Poster presentations in the primary care setting: Mary Ann Nemcek and colleagues describe how to prepare a poster for professional and practice use at conferences and in the workplace

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Date: May 2009
From: Primary Health Care(Vol. 19, Issue 4)
Publisher: Royal College of Nursing Publishing Company (RCN)
Document Type: Clinical report; Conference news
Length: 2,784 words

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Summary

Communication is a direct driver of quality health care and creating a poster is an effective strategy for communicating with primary care nurses and for teaching patients about preventing illness or improving their health. This article outlines key elements of a successful poster, including layout, flow, presentation and clarity, and suggests that well-designed posters can be an eye-catching alternative to other text-heavy forms of communication.

Keywords

Communication, poster presentation, primary care settings, patient education

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CREATING A poster is an effective strategy for communicating with nurses in a variety of settings, especially primary care where practice sites may be geographically dispersed. While presenting posters has become an expectation for professional development, most nursing curricula do not include instruction for creating and presenting posters. This article describes the key steps in the process. Settings where the primary care nurse will use poster presentations, such as the worksite and professional conferences, are discussed for unique requirements. Finally, recommendations for presenting the finished product are given.

The ability to present a professional poster is an essential skill in primary care nursing, especially when primary care practice sites are spread over several campuses. The use of posters enables communication of the same information at the same time to everyone. Posters can be used to teach staff how to use new equipment, describe clinical innovations, explain patient educational strategies, facilitate discussion of clinical outcomes, present evidence-based practice guidelines or report research findings (Halligan 2008). It is important to keep patients up to date with new disease management products, best illness prevention strategies and company policy changes.

Poster presentations offer many advantages over more traditional forms of communication such as lectures. An audience of any size can be captured, including individuals or groups. Posters provide a visual display that can stand alone or give the presenter an opportunity to interact with participants (Berg 2005).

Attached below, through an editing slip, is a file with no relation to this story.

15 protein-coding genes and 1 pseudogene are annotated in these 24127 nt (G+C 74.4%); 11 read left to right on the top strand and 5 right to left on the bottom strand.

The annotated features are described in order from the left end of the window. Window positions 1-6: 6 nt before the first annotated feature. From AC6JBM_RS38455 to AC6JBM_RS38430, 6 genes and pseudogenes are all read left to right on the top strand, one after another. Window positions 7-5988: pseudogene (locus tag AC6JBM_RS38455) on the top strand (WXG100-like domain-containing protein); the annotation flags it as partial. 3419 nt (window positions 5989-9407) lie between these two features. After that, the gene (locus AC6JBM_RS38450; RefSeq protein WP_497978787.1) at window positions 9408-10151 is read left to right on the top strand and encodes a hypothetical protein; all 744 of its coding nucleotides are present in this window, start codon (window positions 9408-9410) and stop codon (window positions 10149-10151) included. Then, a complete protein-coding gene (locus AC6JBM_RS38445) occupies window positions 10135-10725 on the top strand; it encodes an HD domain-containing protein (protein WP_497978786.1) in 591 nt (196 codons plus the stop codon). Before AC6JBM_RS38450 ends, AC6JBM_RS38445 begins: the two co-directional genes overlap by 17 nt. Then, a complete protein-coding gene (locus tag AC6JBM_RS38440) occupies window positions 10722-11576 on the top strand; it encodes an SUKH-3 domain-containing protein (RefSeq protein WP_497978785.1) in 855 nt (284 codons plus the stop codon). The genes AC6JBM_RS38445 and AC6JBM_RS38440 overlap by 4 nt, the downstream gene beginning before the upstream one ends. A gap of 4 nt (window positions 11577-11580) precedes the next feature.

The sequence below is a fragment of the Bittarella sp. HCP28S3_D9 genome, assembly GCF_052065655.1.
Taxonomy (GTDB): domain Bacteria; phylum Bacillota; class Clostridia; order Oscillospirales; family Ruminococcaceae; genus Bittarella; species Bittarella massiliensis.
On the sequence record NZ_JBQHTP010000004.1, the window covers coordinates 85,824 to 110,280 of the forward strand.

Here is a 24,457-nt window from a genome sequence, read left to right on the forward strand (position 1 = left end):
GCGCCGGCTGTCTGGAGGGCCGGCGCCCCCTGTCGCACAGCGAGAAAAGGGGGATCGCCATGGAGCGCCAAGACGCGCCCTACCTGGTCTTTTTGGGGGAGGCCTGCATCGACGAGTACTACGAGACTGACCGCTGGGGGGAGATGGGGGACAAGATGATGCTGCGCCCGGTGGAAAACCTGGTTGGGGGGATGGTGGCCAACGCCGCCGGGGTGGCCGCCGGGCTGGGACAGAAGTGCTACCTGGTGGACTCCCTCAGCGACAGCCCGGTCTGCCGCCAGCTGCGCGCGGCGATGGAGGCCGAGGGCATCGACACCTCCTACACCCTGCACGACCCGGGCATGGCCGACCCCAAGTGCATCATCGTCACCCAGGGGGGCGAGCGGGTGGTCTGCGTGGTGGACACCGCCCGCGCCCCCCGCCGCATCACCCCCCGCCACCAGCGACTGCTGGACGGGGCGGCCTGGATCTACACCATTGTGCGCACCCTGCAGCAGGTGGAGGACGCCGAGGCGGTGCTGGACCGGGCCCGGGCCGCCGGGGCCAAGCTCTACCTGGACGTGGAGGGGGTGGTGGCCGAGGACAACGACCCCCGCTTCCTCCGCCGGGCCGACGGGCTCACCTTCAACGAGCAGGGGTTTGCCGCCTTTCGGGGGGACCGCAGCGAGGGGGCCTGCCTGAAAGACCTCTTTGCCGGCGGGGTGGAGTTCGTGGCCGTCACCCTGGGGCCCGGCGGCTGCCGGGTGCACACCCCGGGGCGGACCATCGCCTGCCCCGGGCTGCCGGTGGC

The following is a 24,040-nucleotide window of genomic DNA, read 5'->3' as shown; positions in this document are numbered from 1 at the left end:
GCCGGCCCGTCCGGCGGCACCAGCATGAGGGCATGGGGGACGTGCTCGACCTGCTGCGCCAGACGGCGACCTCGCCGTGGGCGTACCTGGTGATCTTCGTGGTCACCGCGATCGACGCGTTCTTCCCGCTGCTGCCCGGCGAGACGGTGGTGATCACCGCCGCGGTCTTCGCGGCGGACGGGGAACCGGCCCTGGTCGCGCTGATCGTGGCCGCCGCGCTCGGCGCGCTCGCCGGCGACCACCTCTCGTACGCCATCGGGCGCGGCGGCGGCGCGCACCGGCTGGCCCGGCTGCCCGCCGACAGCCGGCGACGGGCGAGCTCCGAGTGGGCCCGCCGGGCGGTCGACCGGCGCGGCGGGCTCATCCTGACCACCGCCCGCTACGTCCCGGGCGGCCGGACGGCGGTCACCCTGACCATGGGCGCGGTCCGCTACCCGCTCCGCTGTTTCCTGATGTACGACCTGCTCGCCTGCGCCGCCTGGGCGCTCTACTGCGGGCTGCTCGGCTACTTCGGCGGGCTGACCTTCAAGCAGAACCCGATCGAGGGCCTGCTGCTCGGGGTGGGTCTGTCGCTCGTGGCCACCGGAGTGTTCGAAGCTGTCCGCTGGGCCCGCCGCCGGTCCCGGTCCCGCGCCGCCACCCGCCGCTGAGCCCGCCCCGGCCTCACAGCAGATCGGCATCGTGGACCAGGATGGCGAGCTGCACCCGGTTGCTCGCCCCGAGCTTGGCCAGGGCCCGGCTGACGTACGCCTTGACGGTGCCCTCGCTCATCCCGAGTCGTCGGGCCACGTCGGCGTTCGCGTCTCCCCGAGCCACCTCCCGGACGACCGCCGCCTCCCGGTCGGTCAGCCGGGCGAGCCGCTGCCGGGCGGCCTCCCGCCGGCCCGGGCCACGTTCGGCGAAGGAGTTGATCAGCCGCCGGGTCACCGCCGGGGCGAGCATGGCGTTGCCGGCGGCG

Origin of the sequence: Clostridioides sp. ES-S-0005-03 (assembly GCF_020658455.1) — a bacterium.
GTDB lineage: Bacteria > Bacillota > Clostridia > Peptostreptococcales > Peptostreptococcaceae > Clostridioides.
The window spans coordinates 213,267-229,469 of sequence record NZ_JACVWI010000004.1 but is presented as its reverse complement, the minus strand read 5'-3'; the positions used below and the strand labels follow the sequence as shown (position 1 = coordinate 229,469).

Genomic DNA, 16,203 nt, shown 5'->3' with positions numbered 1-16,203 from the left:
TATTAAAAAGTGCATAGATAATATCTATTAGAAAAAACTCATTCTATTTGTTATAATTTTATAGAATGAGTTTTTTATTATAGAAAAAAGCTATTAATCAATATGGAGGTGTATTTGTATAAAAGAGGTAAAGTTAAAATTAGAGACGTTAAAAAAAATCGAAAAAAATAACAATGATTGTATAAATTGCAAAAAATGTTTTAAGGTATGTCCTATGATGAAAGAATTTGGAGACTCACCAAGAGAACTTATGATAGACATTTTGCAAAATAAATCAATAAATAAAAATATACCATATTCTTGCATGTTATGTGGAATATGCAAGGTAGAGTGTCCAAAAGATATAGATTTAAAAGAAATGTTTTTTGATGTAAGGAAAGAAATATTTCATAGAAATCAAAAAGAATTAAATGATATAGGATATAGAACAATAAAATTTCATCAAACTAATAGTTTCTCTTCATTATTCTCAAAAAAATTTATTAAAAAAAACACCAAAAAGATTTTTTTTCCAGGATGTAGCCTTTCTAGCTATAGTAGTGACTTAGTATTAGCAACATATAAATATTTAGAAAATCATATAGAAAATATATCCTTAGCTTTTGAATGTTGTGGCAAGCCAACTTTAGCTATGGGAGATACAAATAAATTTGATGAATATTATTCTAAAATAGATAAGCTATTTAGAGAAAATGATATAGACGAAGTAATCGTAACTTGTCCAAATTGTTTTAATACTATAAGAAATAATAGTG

While the primary care practice site is the focus of this article, staying current as a professional nurse and sharing best practices with colleagues are vital for ensuring patient care quality in any setting. Often seen at international research conferences, posters also fit well into informal settings such as staff meetings and in structured situations such as professional seminars.

Step by step

The first step frequently begins with an assignment or project to resolve a clinical problem, meet a specific patient care need, or respond to a call for abstracts from a professional organisation. A primary care nurse concerned with the rising number of children who are not immunised in the region might create a health teaching display for the patient waiting area. The primary care network where two of the authors are employed recently purchased new pulmonary function testing equipment for asthma care and a poster was designed to educate staff regarding the new procedure.

Regardless of the reason for creating a poster, there are specific guidelines to follow. It is essential to know exactly what size and type of poster is allowed before developing it. There are several options for displaying posters, including walls, easels or tables. Clarify the size of the poster, the amount of space you will be allotted and whether you are expected to be present. In the primary care setting, also decide whether multiple versions of the poster will be displayed simultaneously or if the poster will travel from site to site. If using a wall banner or easel, plan for the best way to display any handouts to be included.

The next step is to identify the goals for anyone viewing the display. Answering the questions in Box 1 will help to clarify the purpose and objectives of the presentation.

Box 1 Questions

* What are the main points?

* Is the presentation suitable for the intended audience (Reid et al 2008)?

* Who will view the poster and what is their knowledge level?

* What do you want the viewer to take away from the presentation?

* Is the goal to persuade, introduce a new idea, disseminate research results, or teach?

* Will the presentation challenge beliefs, give information from a new perspective or show something new?

Remember, the purpose is to disseminate a memorable message (Radel 2008) that will ultimately improve patient care.